Button really doesn’t deserve a mention. He had what was undoubtedly a much fastest car than Vettel’s, but finished way behind.


Faster on hard tyres on similar strategies. He’s getting a mention for his recovery drive and being able to make a 3-stopper work, just as Alonso gets one for his start despite getting lapped.


When you consider that only four cars finished on the same lap as the leaders, it is clear that there is nothing particularly remarkable about his “recovery drive”.


What was maximum distance for used softs on the last stint? Hamilton’s pace on his first set of hards seemed decent I was wondering whether he could of stretched it out a few more laps and gone onto softs for 15-laps or so.


He had already used all his softs. Remember, 4 stops means 5 stints. He might have been able to stretch it a little so that his second set of hards would have been fresher in the closing laps of the race, though.


What happened to Webber? He was way off the mark!

I voted for Vettel because of his determined overtakes and drive. He did keep his cool to a great Hamilton (who also drove a stellar race).

Good to see Michael and Alonso up there. Unfortunately they were not in a wheel to wheel battle.


That picture of Seb looks like Jack Nicholson in The Shining.

I voted for him, so I’m safe. I think…

Douglas Jefferson

James, how is it that Red Bull is so superior to McLaren (and everyone else) in qualifying, but in the last few laps of the race, which most simulates qualifying, McLaren is able to hold their own? With the cars being in parc ferme after qualifying the teams should not be able to adjust them for the race.


RedBull are able to use the DRS throughout the qualifying lap. They have tuned their car for maximum speed during qualifying and it has worked very well for them thus far.

McLaren aren’t able to use DRS as much during qualifying, but come race day they are closing the gap to RBR.

I would say that in 1 or 2 races the RBR will continue to sit on pole, but McLaren will probably be faster during the race. Only time will tell if they will be fast enough to get more wins.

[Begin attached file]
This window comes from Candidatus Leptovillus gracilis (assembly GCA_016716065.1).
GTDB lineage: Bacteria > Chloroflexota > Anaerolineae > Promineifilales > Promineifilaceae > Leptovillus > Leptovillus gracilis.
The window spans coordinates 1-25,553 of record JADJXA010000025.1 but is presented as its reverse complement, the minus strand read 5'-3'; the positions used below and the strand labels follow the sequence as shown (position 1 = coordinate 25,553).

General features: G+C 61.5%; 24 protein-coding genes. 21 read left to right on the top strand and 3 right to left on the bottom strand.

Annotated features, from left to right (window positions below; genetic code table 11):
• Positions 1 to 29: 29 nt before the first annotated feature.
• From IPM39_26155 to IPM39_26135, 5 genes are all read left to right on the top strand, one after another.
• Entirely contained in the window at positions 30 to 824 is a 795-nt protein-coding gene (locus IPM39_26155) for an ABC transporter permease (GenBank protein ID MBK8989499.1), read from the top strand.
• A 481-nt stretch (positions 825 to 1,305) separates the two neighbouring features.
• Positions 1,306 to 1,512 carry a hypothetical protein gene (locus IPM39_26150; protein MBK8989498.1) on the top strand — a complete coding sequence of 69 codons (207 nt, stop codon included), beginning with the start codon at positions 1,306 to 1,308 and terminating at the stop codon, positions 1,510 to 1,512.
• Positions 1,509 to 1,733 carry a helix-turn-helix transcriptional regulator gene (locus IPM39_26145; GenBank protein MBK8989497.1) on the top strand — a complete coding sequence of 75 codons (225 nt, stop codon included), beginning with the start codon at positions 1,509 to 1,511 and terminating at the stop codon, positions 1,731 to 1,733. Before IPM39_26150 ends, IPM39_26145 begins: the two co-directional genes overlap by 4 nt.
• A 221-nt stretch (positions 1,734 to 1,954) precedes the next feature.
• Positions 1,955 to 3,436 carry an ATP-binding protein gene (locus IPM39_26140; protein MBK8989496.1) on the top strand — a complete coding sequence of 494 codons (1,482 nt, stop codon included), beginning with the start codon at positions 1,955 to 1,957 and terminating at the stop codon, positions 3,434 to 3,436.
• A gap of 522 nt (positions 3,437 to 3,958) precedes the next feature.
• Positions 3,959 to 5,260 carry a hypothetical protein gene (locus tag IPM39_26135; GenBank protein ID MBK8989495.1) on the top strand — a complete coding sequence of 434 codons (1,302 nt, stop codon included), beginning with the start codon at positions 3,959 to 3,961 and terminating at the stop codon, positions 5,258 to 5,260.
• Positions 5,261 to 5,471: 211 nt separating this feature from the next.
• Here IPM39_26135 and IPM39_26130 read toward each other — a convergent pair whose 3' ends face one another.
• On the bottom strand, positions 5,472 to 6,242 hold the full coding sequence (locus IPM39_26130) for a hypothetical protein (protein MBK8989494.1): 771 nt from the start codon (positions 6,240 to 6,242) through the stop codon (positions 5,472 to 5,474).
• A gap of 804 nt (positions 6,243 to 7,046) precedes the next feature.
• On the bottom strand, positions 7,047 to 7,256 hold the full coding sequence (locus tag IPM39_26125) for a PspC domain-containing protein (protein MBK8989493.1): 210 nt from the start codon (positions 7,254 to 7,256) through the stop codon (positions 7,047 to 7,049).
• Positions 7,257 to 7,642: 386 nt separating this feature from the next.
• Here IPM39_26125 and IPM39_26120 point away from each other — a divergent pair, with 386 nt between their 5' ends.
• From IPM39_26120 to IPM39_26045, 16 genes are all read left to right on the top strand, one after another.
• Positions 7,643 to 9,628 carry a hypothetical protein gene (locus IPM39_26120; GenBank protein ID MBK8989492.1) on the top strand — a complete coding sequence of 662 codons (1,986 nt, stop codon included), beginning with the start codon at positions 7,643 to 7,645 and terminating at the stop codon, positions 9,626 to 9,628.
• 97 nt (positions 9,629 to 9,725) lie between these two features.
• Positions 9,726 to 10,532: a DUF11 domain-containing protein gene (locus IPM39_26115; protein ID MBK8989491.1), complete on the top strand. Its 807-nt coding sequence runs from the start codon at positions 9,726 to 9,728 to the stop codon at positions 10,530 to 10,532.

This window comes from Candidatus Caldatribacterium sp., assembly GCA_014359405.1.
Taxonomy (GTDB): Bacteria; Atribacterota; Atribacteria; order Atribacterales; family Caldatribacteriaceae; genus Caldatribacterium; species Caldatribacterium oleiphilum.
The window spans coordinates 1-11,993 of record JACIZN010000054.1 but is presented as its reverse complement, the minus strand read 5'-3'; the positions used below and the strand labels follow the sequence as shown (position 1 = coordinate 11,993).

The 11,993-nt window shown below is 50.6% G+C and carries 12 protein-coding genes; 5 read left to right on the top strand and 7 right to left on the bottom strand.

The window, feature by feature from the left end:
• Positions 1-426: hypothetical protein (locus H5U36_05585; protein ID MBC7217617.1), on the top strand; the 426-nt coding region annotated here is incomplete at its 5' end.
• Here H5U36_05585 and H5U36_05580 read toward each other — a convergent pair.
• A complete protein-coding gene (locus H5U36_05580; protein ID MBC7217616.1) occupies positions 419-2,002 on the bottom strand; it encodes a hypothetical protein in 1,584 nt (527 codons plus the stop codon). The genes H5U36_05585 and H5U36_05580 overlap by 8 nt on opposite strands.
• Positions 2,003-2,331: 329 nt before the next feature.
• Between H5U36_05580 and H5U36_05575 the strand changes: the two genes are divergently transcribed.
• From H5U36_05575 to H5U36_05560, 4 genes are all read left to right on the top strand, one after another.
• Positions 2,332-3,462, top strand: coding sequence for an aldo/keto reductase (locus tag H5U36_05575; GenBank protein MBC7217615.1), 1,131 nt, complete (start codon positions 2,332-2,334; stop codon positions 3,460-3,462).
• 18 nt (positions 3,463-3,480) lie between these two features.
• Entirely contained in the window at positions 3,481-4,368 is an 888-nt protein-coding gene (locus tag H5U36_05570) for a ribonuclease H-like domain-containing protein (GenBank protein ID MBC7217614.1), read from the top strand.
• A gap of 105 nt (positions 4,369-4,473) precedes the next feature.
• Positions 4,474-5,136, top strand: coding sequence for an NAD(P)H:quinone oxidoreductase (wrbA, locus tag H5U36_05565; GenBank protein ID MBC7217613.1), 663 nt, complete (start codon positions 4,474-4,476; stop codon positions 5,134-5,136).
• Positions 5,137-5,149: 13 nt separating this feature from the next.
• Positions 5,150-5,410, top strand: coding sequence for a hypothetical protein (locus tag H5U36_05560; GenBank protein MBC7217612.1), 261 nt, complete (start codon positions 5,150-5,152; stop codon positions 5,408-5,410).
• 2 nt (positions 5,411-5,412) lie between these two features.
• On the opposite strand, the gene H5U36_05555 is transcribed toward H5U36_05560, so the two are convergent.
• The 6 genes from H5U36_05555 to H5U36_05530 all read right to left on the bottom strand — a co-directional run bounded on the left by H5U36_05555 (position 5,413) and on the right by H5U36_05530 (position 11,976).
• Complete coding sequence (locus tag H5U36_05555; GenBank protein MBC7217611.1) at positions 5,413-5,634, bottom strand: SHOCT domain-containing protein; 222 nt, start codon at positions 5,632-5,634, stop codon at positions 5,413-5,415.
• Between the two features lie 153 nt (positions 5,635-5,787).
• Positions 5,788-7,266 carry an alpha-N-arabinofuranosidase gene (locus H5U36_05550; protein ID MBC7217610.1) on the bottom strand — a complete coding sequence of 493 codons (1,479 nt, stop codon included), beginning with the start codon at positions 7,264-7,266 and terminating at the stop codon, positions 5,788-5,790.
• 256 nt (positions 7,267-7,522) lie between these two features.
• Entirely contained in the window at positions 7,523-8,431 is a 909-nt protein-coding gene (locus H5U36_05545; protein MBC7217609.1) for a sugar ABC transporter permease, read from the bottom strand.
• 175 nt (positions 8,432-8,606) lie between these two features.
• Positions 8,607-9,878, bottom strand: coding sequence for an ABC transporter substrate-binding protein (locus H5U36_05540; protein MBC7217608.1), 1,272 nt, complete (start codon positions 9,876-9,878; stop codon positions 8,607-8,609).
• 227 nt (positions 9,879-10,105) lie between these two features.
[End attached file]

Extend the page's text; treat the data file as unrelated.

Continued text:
David Hamilton

BTW, James: I think you’re incorrect to say that Heidfeld ‘settled’ for eighth place.

Nick started their last lap about 2.5 seconds behind Rosberg and had been closing at just under 3 seconds per lap for the previous 5 laps. At the line he was only 0.4 of a second behind Nico and 1.3 behind Michael.

Had they not all been lapped (and so didn’t have to do the full 66 laps), it is certain that Nick would have overtaken Nico at least, and been all over Michael before the end of the lap.

The only ‘settling’ involved was down to the lack of a straight between Nick catching Nico and the chequered flag!

Steven Pritchard

Would I be right in thinking the Redbull can leave their DRS wing open in places (i.e. corners) other teams dare not in qualify, because of their incredible downforce?

But of course in the race, DRS is not available to use all of the time, so this levels the playing field.

Star of the race? Vettel. Made some authoritative passes when he needed to, placed his car perfectly at the end of the start finish stright (not all about red bull being better in faster corners you know). Winning a bad race is a sign of quality (and this coming from me who is not Vettel’s biggest fan).


I imagine that as McLaren and (hopefully) Ferrari close the gap to RedBull that this difference in strategy will begin to pay MacLaren and Ferrari dividends.

RBR seem to have gone for a higher overall downforce package. Once MacLaren and Ferrari get their top speed back, the new DRS and KERS combination may swing things away from RBR come race day. Of course, they only need to tweak their setup a bit to increase their overall speed, at the cost of high speed cornering and in turn their ability to secure pole position.

As the development war continues I think we are going to see some interesting races!


In quali Seb had the wing open before and during the final turn – I didn’t see anyone else doing this; not even Webber in the other Bull. [Although if someone else saw something different, I’m happy to be wrong]


Yes that is correct


Question: would anyone would be happy for Hamilton to have won this race on account of the DRS?

The DRS had very little bearing on the outcome of yesterday’s race and, yet, we saw some pretty good racing with plenty of overtakes. Even Mr Brundle has now started questioning the benefit of anything other than the rapidly-degrading tyres, on air.

However, had it been working better, it would have most likely allowed Hamilton to pass Vettel for the win.